TBI & Concussions
TBI typically occurs when a sudden external force jolts the head or body that damages and functionally impairs the brain. TBIs can happen through falls, motor vehicle accidents, sports-related impacts, assaults, explosive blasts, etc. Injuries range in their complexity and severity, from “mild concussions” with a brief change in mental status or consciousness to “severe” with an extended period of unconsciousness or amnesia after the injury. New research is now highlighting the disturbing long-term impacts of repetitive TBI / concussions, which can trigger age-associated neuropathologies that result in a range of symptoms and disabilities over many years.
- In the U.S., approximately 1.7 million people sustain a TBI annually and seek medical care2, and the CDC estimates that 1.6 to 3.8 million additional concussions occur in sports and recreational activities annually that are not treated in a hospital or emergency department3
- 5-10% of athletes will experience a concussion in any given sport season4
- Football is the most common sport with concussion risk for males (75% chance for concussion)
- Soccer is the most common sport with concussion risk for females (50% chance for concussion)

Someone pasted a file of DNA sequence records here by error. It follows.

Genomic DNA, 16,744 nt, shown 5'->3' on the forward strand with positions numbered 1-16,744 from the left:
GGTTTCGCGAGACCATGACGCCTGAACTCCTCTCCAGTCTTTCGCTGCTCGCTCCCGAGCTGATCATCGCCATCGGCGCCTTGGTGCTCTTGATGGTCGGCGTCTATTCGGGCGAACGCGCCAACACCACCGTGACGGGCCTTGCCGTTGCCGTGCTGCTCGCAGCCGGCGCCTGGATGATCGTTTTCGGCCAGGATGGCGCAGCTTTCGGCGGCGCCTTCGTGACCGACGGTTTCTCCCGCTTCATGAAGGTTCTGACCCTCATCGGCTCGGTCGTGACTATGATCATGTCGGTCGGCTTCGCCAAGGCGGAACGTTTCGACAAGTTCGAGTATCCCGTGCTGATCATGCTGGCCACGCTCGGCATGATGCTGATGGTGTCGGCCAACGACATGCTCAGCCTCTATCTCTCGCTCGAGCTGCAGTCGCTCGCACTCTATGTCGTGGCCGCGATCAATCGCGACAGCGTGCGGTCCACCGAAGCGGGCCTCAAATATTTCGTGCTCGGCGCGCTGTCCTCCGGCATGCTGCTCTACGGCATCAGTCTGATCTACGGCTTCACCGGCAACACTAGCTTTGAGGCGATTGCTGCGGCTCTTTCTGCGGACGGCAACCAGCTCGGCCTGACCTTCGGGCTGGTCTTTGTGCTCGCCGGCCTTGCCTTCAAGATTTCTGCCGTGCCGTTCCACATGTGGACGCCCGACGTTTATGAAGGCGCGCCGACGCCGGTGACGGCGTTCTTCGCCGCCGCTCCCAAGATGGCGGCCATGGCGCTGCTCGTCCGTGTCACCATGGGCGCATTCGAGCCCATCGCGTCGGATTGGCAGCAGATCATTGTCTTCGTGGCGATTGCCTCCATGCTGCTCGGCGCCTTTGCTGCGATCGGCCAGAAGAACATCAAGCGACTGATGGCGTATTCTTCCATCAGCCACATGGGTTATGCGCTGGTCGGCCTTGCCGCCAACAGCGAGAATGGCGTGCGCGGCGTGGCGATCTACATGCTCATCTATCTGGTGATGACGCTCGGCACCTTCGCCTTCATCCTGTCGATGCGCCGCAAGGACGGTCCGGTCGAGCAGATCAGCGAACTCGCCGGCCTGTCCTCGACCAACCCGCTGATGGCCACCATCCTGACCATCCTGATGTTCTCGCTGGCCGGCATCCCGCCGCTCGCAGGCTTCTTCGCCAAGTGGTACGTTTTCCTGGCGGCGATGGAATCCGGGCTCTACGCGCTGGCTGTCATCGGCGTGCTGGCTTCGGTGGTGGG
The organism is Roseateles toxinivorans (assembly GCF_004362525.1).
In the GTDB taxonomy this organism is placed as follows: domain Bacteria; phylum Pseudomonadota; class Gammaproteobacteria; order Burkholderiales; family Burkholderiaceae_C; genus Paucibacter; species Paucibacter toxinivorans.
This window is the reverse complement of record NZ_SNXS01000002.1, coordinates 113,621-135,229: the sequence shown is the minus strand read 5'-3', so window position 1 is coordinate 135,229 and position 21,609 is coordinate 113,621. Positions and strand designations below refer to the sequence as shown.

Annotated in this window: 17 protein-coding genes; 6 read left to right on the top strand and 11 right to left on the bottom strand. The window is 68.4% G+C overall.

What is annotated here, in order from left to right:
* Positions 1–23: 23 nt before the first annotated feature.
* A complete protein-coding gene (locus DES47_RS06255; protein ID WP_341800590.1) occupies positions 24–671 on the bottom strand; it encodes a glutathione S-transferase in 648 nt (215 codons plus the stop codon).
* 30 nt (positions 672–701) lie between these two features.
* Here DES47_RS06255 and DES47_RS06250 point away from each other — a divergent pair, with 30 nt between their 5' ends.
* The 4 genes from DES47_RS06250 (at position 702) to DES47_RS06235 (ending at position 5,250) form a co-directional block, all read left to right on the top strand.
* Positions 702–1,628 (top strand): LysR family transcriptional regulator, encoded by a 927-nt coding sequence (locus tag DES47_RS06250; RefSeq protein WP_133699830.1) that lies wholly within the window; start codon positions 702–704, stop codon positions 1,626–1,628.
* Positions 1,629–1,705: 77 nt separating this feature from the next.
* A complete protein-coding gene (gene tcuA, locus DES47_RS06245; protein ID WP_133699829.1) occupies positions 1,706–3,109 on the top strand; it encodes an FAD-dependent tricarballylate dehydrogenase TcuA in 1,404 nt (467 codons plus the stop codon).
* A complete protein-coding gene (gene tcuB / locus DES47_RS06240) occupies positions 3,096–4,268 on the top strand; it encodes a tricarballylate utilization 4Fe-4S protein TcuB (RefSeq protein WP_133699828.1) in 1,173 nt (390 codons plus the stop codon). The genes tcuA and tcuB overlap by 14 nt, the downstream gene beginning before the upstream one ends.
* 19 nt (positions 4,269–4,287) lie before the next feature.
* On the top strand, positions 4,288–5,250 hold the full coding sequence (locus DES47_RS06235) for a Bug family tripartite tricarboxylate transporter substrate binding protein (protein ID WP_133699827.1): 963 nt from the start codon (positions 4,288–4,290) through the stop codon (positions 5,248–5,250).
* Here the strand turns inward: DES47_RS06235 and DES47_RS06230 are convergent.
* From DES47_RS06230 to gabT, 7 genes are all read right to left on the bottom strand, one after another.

- TBI is the leading cause of death and disability in children and young adults1 and the most commonly received wound among military personnel; nearly 20% of U.S. Service Members deployed since 2003 have sustained at least one TBI5
- The indirect and direct medical costs of TBI are now estimated at $77 billion annually2
- At least 5 million Americans (almost 2%) have a permanent need for help in performing daily activities as a result of TBI6
The tremendous incidence and long-term consequences of TBI highlight the considerable epidemic at hand, and the need for further research and neuroprotective treatments.
2 UCSF and CDC
3 CDC; Langlois 2006
4 Sports Concussion Institute 2012
5 Chronic Effects of Neurotrauma Consortium (CENC); Warden 2006; Scholten 2012; Taylor 2012; Gavett 2011; Guskiewicz 2005; Omalu 2005
6 CDC; Thurman 1999